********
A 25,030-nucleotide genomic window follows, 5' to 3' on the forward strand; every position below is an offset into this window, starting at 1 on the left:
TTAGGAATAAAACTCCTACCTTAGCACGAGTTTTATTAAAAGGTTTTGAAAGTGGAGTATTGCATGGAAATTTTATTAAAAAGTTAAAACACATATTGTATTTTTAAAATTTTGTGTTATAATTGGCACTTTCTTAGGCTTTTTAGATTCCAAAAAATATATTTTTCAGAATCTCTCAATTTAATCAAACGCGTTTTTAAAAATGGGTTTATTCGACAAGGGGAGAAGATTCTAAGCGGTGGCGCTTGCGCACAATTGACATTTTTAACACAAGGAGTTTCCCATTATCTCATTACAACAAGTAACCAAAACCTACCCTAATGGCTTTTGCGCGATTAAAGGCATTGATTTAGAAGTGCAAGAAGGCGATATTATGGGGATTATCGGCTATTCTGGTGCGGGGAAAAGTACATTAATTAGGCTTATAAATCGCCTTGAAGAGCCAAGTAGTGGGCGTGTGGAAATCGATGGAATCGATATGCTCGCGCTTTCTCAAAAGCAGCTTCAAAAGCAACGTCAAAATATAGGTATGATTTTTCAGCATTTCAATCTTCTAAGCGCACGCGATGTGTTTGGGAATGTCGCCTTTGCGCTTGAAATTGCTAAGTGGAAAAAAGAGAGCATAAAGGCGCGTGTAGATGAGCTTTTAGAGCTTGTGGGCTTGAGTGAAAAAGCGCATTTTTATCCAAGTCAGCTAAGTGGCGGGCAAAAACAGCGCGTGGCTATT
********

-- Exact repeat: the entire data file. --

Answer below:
A 25,030-nucleotide genomic window follows, 5' to 3' on the forward strand; every position below is an offset into this window, starting at 1 on the left:
TTAGGAATAAAACTCCTACCTTAGCACGAGTTTTATTAAAAGGTTTTGAAAGTGGAGTATTGCATGGAAATTTTATTAAAAAGTTAAAACACATATTGTATTTTTAAAATTTTGTGTTATAATTGGCACTTTCTTAGGCTTTTTAGATTCCAAAAAATATATTTTTCAGAATCTCTCAATTTAATCAAACGCGTTTTTAAAAATGGGTTTATTCGACAAGGGGAGAAGATTCTAAGCGGTGGCGCTTGCGCACAATTGACATTTTTAACACAAGGAGTTTCCCATTATCTCATTACAACAAGTAACCAAAACCTACCCTAATGGCTTTTGCGCGATTAAAGGCATTGATTTAGAAGTGCAAGAAGGCGATATTATGGGGATTATCGGCTATTCTGGTGCGGGGAAAAGTACATTAATTAGGCTTATAAATCGCCTTGAAGAGCCAAGTAGTGGGCGTGTGGAAATCGATGGAATCGATATGCTCGCGCTTTCTCAAAAGCAGCTTCAAAAGCAACGTCAAAATATAGGTATGATTTTTCAGCATTTCAATCTTCTAAGCGCACGCGATGTGTTTGGGAATGTCGCCTTTGCGCTTGAAATTGCTAAGTGGAAAAAAGAGAGCATAAAGGCGCGTGTAGATGAGCTTTTAGAGCTTGTGGGCTTGAGTGAAAAAGCGCATTTTTATCCAAGTCAGCTAAGTGGCGGGCAAAAACAGCGCGTGGCTATT